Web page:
Microbial Geoscience

Eric Roden sampling clay-rich subsoils at Shoveler's Sink.

Microorganisms play a crucial role in geochemical processes in virtually all surface and subsurface environments on Earth. Geomicrobiology integrates microbiology with geoscience in order to understand the pathways, rates, and mineralogical transformations associated with microbial processes in geological systems, including near-surface environments impacted by human activity. Faculty in the Geomicrobiology group examine microbial activities and associated biogeochemical phenomena from a variety of perspectives.

Current research in Eric Roden’s program includes studies of the rates of and controls on microbial metabolism in sedimentary environments; the production and destruction of minerals coupled to microbial redox metabolism (specifically in relation to the mobility and fate of trace and contaminant metals); and the physiological ecology of anaerobic respiratory and lithotrophic microorganism. Experimental (bench-scale reactor) studies are conducted with pure cultures, enrichment cultures, and whole sediment microbial communities. Field studies examine the distribution of chemical elements, microbial process rates, and microbial community structure in surface and shallow subsurface sediments. A wide variety of wet-chemical, radiotracer, microscopic, spectroscopic, and molecular biological techniques are employed.

Current research in Huifang Xu’s program includes studies of microbially-induced redox reactions of Fe(III) oxides and other Fe-bearing minerals, the role of microbes in mineral formation and enrichment of trace metals, formation of mineral biosignatures of microbial life, and the effects of bioorganics on mineral shape, texture and growth kinetics. Minerals with unique shape and texture can be used as biosignatures of possible microbial activities.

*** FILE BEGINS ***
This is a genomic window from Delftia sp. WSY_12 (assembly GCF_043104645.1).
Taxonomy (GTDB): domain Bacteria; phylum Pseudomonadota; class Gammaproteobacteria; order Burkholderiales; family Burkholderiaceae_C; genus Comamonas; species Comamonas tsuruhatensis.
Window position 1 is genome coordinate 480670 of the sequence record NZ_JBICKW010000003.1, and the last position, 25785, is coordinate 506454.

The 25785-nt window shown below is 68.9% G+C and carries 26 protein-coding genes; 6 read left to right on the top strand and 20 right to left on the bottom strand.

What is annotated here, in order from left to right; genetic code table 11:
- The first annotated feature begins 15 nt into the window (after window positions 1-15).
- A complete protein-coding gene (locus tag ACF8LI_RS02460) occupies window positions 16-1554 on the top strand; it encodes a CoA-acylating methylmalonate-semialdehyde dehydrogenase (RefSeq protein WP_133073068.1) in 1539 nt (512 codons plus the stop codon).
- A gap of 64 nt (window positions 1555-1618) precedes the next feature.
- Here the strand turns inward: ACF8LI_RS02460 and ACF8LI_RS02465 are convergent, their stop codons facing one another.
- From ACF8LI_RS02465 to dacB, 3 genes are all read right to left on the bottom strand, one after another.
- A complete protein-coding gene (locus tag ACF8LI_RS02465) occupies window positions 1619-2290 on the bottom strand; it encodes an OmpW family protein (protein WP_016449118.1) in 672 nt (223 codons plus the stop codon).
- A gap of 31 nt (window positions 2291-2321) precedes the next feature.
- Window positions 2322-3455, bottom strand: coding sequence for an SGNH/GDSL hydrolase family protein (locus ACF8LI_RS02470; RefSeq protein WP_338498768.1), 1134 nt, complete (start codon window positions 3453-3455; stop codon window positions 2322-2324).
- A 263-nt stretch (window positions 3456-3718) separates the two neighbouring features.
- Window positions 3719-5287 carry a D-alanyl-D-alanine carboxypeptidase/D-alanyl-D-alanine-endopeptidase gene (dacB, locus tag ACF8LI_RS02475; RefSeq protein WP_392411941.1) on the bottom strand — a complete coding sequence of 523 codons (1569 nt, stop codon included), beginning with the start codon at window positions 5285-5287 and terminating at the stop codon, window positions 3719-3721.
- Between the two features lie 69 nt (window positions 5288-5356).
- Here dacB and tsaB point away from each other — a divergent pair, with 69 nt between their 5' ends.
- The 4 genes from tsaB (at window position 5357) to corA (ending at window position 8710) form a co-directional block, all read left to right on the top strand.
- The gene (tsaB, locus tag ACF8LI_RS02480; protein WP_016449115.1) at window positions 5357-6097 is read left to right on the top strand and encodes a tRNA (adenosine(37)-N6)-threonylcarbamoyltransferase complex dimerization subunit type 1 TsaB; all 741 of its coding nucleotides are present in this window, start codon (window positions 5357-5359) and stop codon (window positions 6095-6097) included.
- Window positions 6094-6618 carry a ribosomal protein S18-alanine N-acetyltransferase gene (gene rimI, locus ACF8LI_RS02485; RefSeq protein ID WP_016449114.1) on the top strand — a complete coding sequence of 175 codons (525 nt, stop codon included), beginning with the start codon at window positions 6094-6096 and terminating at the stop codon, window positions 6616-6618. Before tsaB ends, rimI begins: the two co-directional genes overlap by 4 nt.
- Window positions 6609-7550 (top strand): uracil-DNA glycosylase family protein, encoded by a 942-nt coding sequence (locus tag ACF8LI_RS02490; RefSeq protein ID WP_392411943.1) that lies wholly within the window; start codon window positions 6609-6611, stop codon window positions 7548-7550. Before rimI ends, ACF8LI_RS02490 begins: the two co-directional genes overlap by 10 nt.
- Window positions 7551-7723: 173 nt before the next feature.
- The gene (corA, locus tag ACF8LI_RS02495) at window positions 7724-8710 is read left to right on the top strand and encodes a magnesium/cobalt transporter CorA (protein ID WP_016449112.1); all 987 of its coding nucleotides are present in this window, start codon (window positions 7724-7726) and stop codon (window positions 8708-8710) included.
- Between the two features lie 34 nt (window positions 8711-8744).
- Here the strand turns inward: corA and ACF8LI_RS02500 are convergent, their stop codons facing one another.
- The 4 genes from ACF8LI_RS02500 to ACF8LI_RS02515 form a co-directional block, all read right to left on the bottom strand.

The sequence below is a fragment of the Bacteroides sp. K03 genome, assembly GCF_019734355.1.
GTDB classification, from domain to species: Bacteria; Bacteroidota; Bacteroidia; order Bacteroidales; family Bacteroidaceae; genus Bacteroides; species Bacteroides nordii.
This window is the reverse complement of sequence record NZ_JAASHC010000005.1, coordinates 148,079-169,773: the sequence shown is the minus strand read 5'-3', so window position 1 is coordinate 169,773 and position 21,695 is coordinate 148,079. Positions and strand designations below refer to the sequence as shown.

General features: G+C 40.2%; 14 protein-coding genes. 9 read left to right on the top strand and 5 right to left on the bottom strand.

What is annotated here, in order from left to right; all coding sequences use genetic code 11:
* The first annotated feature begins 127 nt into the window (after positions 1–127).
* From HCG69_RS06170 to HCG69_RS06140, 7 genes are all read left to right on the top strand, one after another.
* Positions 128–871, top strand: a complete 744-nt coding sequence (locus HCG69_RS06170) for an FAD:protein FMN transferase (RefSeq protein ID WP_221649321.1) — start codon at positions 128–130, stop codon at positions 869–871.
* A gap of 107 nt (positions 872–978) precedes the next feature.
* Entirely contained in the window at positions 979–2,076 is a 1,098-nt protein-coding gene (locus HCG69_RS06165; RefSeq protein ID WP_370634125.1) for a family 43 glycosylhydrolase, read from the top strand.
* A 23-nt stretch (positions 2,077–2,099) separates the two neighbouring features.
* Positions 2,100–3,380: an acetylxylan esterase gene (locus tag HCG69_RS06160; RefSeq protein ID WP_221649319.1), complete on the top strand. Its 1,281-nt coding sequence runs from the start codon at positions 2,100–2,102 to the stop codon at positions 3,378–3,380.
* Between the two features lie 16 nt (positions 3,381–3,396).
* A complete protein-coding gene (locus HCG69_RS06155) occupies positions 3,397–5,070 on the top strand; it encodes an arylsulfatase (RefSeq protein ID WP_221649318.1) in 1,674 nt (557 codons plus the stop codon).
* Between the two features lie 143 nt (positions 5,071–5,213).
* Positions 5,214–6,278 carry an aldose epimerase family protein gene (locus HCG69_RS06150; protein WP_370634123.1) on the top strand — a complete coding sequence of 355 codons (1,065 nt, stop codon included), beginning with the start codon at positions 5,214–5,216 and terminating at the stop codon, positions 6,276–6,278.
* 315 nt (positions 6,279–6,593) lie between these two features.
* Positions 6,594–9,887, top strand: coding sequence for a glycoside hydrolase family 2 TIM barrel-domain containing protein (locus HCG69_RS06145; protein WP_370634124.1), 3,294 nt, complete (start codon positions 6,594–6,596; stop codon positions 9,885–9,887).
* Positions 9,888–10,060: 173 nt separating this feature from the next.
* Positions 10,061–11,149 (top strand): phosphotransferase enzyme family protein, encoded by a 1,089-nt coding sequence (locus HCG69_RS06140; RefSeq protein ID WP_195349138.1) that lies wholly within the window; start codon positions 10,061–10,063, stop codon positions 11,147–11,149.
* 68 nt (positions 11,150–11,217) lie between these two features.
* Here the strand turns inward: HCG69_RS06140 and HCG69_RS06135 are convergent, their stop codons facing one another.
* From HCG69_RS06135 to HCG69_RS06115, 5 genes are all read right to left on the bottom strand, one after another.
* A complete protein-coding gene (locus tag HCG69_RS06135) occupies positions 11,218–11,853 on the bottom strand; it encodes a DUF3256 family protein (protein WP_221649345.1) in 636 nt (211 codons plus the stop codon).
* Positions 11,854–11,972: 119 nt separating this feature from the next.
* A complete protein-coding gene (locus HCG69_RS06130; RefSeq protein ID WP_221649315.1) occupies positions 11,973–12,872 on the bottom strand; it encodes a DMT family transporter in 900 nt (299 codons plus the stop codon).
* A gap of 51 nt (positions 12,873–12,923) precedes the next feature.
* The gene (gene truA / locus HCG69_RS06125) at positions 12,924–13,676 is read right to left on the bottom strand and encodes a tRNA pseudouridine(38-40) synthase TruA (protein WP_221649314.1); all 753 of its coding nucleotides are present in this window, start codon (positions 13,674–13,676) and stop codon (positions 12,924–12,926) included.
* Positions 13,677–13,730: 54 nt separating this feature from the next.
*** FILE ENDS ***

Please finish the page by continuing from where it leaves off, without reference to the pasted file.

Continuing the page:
Current research in Nita Sahai’s program includes studies of toxic arsenic remediation by coprecipitation of phosphate and oxyhydroxide phases; biomimetic nanosilica synthesis by the catalytic action of amine functional groups that mimic enzymes in diatoms and sponges; formation/disruption of cell-membrane phospholipid bilayers at oxide surfaces; and understanding the role of specific proteins in nucleating hydroxyapatite. A combination of experimental and modeling techniques are used, including aqueous analytical methods (e.g. ICP-AES, UV-VIS, AA), calorimetry, Infra-Red, Raman and NMR spectroscopy, Atomic Force Microscopy, Electron Microprobe and High-Resolution Transmission Electron Microscopy, quantum chemical molecular orbital calculations, molecular mechanics and molecular dynamics simulations. Professor Sahai’s program includes active collaborations with faculty in the Department of Geoscience, Chemistry, Soil Science, Biochemistry, and the Environmental Chemistry and Technology Program (ECT) at University of Wisconsin. Professor Sahai has appointments in Geoscience, and affiliate appointments in Chemistry and ECT.